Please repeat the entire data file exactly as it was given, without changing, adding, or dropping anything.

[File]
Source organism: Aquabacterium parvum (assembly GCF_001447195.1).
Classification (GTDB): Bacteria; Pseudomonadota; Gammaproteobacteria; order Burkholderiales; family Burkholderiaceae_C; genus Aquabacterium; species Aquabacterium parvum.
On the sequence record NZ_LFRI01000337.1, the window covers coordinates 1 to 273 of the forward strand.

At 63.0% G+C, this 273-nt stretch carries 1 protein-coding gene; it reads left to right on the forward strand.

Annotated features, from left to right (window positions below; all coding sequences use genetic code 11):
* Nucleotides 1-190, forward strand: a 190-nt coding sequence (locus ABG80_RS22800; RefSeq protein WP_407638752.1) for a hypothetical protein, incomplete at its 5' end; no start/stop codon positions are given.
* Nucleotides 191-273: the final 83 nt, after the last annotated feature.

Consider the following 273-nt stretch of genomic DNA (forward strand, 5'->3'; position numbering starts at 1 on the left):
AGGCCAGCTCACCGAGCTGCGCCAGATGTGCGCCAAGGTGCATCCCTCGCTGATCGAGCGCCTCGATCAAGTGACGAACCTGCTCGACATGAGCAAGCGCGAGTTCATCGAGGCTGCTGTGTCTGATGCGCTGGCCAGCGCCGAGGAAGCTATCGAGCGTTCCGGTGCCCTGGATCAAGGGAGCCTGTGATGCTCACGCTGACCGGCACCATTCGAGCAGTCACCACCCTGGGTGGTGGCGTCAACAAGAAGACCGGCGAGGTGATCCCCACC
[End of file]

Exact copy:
Source organism: Aquabacterium parvum (assembly GCF_001447195.1).
Classification (GTDB): Bacteria; Pseudomonadota; Gammaproteobacteria; order Burkholderiales; family Burkholderiaceae_C; genus Aquabacterium; species Aquabacterium parvum.
On the sequence record NZ_LFRI01000337.1, the window covers coordinates 1 to 273 of the forward strand.

At 63.0% G+C, this 273-nt stretch carries 1 protein-coding gene; it reads left to right on the forward strand.

Annotated features, from left to right (window positions below; all coding sequences use genetic code 11):
* Nucleotides 1-190, forward strand: a 190-nt coding sequence (locus ABG80_RS22800; RefSeq protein WP_407638752.1) for a hypothetical protein, incomplete at its 5' end; no start/stop codon positions are given.
* Nucleotides 191-273: the final 83 nt, after the last annotated feature.

Consider the following 273-nt stretch of genomic DNA (forward strand, 5'->3'; position numbering starts at 1 on the left):
AGGCCAGCTCACCGAGCTGCGCCAGATGTGCGCCAAGGTGCATCCCTCGCTGATCGAGCGCCTCGATCAAGTGACGAACCTGCTCGACATGAGCAAGCGCGAGTTCATCGAGGCTGCTGTGTCTGATGCGCTGGCCAGCGCCGAGGAAGCTATCGAGCGTTCCGGTGCCCTGGATCAAGGGAGCCTGTGATGCTCACGCTGACCGGCACCATTCGAGCAGTCACCACCCTGGGTGGTGGCGTCAACAAGAAGACCGGCGAGGTGATCCCCACC